We had a great time during our two days at the Minnesota State Fair. I wasn't really prepared for the intensity of people crowding around our little sheep. They were on display in the Baa Booth, which is sponsored by the Minnesota Lamb and Wool producers. I had a display board with yarn samples, the NASSA color chart, the Shetland markings chart, a few of Nancy Krohn's calendar photos and a few of my own photos showing the capabilities of Shetlands as crossing dams with a Bluefaced Leicester ram. I brought my wheel and did spinning demos and talked, talked, talked. I passed out lots of MSSBA handouts, Shepherd's Harvest bookmarks and a few of my own business cards to potential shepherds and spinners. People asked all kinds of questions about sheep, lamb prices, lamb cuts, wool prices, just about everything under the sun!
I brought three purebred Shetlands, Jake, Amber and Brita, and a Shetland Mule lamb, Derra. Derra and Amber were such good little girls wagging their tails almost constantly. But Brita was skiddish the whole time. She's so friendly at home and her fleece is exceptional, I thought she'd be a great addition to the fair display, but that wasn't the case.
And Jake, our little musket ram lamb-- well, he started off just fine, but he got rammy after people tried to grab his horns. I should have had the NO TOUCHING HORNS sign up first thing in the morning. Anyway, we brought him home after just one day. As a young lamb he was rammy, but he had been so much better lately that I thought he'd do well there. Oh well!
We also got to bring home 12 baby chicks that night for our broody hen. We don't keep a rooster here and the timing worked out great again this year for her to adopt some chicks from the Miracle of Birth Center. We got 5 leghorns, 4 australorps, and 3 turken chicks. It's surprising how well they adapt to a real mother, even at 5 days old. The photo above shows just a few of them poking their heads out on the first morning. They were quiet and stayed under her for two days before she took them out of the nest area. They are now busily following her around the pasture and running whenever she calls to them for some kind of chicken treat in the dirt.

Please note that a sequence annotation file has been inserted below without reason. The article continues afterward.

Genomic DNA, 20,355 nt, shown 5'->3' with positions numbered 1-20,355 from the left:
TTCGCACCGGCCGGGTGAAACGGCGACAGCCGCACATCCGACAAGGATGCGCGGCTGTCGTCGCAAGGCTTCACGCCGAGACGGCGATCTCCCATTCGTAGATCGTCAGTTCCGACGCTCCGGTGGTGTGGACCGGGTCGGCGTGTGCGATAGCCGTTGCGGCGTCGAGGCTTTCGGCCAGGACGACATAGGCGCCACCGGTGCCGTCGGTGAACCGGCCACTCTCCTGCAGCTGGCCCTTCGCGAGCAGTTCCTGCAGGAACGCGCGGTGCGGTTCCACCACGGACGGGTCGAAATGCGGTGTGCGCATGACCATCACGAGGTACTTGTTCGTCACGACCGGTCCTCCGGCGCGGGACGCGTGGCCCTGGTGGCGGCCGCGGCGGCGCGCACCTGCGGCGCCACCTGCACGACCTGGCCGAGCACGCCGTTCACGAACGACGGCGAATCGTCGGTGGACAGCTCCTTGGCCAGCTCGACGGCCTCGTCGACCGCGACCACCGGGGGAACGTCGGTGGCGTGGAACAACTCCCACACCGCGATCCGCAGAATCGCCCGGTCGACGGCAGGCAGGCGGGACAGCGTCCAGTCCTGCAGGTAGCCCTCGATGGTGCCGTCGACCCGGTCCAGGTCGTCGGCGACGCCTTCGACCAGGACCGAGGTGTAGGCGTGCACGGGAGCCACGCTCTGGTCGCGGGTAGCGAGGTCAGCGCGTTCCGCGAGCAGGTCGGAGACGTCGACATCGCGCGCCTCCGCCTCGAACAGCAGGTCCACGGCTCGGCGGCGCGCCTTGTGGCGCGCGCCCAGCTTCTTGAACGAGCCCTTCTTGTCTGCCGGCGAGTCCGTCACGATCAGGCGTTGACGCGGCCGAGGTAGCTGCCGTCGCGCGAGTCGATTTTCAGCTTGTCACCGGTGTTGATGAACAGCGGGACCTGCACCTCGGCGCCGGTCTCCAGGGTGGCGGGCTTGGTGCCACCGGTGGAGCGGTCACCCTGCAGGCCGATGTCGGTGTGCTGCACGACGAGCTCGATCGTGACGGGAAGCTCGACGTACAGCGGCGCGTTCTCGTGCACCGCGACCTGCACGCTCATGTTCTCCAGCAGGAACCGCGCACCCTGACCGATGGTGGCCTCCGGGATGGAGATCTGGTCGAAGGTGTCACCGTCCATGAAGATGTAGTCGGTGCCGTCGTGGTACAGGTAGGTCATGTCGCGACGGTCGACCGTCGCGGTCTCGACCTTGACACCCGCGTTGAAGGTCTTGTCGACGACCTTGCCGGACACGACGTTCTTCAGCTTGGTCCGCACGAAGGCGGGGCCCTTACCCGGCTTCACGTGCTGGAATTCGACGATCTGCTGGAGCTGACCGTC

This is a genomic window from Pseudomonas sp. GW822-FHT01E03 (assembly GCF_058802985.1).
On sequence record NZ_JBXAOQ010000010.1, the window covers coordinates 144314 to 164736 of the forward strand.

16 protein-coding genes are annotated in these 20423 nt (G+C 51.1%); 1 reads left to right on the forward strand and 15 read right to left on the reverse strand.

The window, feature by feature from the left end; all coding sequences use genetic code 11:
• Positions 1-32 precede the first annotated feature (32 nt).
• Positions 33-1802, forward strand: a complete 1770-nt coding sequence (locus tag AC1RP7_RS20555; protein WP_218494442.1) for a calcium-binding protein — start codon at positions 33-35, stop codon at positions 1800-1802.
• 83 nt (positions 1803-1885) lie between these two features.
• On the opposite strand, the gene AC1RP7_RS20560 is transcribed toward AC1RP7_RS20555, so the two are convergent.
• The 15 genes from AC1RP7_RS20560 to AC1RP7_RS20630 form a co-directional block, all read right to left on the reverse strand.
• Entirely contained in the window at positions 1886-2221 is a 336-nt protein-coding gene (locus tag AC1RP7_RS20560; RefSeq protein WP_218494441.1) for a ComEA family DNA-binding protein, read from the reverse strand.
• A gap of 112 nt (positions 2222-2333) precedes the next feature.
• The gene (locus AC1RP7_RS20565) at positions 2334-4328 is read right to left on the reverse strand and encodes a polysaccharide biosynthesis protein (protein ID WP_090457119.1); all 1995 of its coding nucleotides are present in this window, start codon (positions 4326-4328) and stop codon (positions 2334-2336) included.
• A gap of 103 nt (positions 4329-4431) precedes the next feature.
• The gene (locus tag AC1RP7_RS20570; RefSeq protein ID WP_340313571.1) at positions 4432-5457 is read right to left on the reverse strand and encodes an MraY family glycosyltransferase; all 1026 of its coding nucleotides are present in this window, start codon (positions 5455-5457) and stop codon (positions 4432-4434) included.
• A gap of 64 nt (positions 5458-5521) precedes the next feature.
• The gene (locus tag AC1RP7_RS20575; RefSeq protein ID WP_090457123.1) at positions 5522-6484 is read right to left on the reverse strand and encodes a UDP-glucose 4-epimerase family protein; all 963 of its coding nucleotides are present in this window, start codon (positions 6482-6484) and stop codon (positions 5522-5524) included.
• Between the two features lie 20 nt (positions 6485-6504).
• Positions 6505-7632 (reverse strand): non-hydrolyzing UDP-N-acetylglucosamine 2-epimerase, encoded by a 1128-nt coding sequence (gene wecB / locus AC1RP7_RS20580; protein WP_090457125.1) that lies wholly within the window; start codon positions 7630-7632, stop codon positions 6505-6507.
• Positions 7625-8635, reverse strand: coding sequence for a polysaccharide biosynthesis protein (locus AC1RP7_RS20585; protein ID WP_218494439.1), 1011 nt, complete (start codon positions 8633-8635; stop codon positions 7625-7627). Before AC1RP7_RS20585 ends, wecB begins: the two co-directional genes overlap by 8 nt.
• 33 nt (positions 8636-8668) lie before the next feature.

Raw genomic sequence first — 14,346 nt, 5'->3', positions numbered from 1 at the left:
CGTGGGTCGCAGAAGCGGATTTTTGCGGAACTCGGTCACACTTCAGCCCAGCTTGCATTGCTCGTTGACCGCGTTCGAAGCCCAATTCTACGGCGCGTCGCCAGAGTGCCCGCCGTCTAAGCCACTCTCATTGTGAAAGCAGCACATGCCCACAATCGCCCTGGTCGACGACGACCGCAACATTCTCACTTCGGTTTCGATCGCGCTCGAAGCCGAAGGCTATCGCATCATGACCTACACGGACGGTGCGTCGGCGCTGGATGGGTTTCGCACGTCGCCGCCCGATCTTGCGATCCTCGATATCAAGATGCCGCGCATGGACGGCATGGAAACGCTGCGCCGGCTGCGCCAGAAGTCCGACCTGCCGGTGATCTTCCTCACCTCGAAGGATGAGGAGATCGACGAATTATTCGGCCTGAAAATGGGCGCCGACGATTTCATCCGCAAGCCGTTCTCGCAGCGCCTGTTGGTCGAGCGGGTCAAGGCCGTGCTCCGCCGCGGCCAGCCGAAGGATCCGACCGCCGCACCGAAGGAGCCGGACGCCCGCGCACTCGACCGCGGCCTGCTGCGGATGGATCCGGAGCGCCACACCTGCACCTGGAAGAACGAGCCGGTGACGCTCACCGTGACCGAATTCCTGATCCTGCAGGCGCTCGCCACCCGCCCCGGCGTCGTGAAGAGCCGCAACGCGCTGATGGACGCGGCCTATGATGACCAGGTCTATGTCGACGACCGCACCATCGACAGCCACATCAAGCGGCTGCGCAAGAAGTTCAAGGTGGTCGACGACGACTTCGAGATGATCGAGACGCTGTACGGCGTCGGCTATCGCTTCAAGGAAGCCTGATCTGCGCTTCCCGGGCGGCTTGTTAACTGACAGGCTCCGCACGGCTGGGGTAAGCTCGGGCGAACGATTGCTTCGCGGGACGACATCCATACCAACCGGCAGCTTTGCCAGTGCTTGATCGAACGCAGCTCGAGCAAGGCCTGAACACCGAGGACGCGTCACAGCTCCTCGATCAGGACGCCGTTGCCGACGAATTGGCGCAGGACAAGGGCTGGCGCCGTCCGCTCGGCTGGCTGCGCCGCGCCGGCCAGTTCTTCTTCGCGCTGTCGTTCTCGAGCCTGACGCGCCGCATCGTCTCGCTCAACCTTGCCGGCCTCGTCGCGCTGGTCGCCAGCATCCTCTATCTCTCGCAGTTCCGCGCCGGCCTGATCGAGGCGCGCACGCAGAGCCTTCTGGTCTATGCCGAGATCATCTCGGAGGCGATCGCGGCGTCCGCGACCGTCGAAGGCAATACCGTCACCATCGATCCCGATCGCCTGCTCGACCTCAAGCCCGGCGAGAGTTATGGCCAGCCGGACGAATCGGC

The most excitement of the fair came when we went to load up the sheep on Tuesday night. With a handful of spectators in attendance, we lured Derra into the big kennel and then tried to get Brita in there too. Well, she managed to wriggle out of a small opening near the gate and took off like a shot into the adjacent poultry barn. Thank heavens the spectators immediately ran after her! Stan & I didn't think we'd ever catch her, it was a very sinking feeling. The helpers managed to head her off at the poultry barn exit and she turned to run right toward Stan who was crouching down to catch her. But then she jumped and he caught her right in mid-air! I was SO relieved to see him come carrying her back to the waiting kennel. Then after we loaded up Derra and Amber there was a big round of applause. I guess we really put on a show! When I think of what could have happened, I am SO thankful Brita wasn't on the run long.
Now it's time to halter train the lambs I've entered in the Wisconsin Sheep and Wool Festival next weekend. I'm bringing Lucy and Darcy and Eli. I'd love to bring my yearling ram Boggart, but I'm not sure how if he'd like riding six hours in an extra large dog kennel. I think I
need a trailer or even a popper like Kim's got.